Personal profile

Research Interests

Dr. Kimberly C. Ransom is an interdisciplinary historian who studies the History of African American Education and the History of Childhood. Her research examines the oral histories and material objects of Black children who once attended segregated schools in the Deep South during the Jim Crow Era (1940-1969). As a public scholar and artist, Kimberly also uses her historical research to create public exhibits related to African American childhood in and around schools. In her most recent project, she has worked in partnership with her dissertation respondents to create a local museum, the Historic Pickensville Rosenwald School Museum & Community Center, which is the sole remaining Rosenwald Schoolhouse in Pickens County, Alabama. Her scholarship seeks to illuminate the unique ways Black children have taken up childhood despite having been marginalized from childhood status in America, particularly in and around schools. Through her research and public-facing projects Kimberly also aims to demonstrate what can be learned from Black schoolchildren’s agency to imagine and influence the social and cultural world of schooling via their embodiments and articulations of childhood in the past. 

Honors & Awards

Kimberly has received several fellowships and awards for her research and leadership including the 2019 NAEd Spencer Fellowship, the 2019 Rackham Dissertation Fellowship, the 2018 Rackham Public Scholarship Fellowship, the 2017 Rackham Public Scholarship Grant, the 2015 Jackson Scholar Award, the 2013 University of Chicago President’s Diversity Leadership Award, the 2011 Chicago Community Trust Fellowship, and the 2010 New York University Women of Color Policy Fellowship. She earned her Ph.D. in Educational Studies from the University of Michigan, M.A. from DePaul University, and B.S. from Bradley University. Prior to beginning her doctoral studies, Kimberly was the founding executive director of the University of Chicago Collegiate Scholars Program; a three-year enrichment program committed to preparing Chicago Public Schools students for admission and success at elite colleges across the nation. Today the Program has over 1000 alumni attending elite universities across the nation, nearly half have attended the University of Chicago. Kimberly has served on several boards that are committed to the advancement of youth of color including, The Young People’s Project in Boston, MA.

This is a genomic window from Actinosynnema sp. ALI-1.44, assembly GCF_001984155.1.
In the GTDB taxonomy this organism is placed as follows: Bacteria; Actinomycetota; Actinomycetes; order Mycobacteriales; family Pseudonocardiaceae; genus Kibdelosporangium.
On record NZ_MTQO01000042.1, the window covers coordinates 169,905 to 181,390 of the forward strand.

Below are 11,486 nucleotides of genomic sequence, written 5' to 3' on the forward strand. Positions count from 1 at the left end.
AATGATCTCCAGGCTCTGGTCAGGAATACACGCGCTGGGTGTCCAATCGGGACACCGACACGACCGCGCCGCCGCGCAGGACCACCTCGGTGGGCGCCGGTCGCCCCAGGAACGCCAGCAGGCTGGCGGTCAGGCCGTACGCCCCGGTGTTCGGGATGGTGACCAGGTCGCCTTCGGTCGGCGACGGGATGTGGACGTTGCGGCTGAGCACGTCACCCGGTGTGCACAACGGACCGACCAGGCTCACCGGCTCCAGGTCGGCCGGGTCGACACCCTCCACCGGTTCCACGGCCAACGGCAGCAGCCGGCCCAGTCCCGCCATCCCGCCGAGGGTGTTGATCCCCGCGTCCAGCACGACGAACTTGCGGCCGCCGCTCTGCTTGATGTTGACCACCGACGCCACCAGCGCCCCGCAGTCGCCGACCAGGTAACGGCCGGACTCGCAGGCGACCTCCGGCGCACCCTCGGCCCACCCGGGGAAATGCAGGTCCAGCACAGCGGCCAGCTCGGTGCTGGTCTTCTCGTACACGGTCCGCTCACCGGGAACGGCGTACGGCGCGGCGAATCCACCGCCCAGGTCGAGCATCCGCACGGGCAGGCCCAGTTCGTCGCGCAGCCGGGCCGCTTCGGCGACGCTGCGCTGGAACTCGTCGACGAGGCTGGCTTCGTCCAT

Dr. Ransom's work has been funded by the University of Michigan Public Scholarship Grant (2015), the University of Michigan Institute for Research on Women and Gender Grant (2015), the Black Belt Community Foundation Grant (2019 - 2022), and the National Trust for Historic Preservation Funds Grant (2023).

Education/Academic qualification

History of Education, Doctorate of Philosophy, Foundations, Policy and Leadership, University of Michigan

Award Date: Feb 9 2021


  • History of education
  • African American
  • Black Childhood
  • Ethnohistory
  • Oral History
  • Public History


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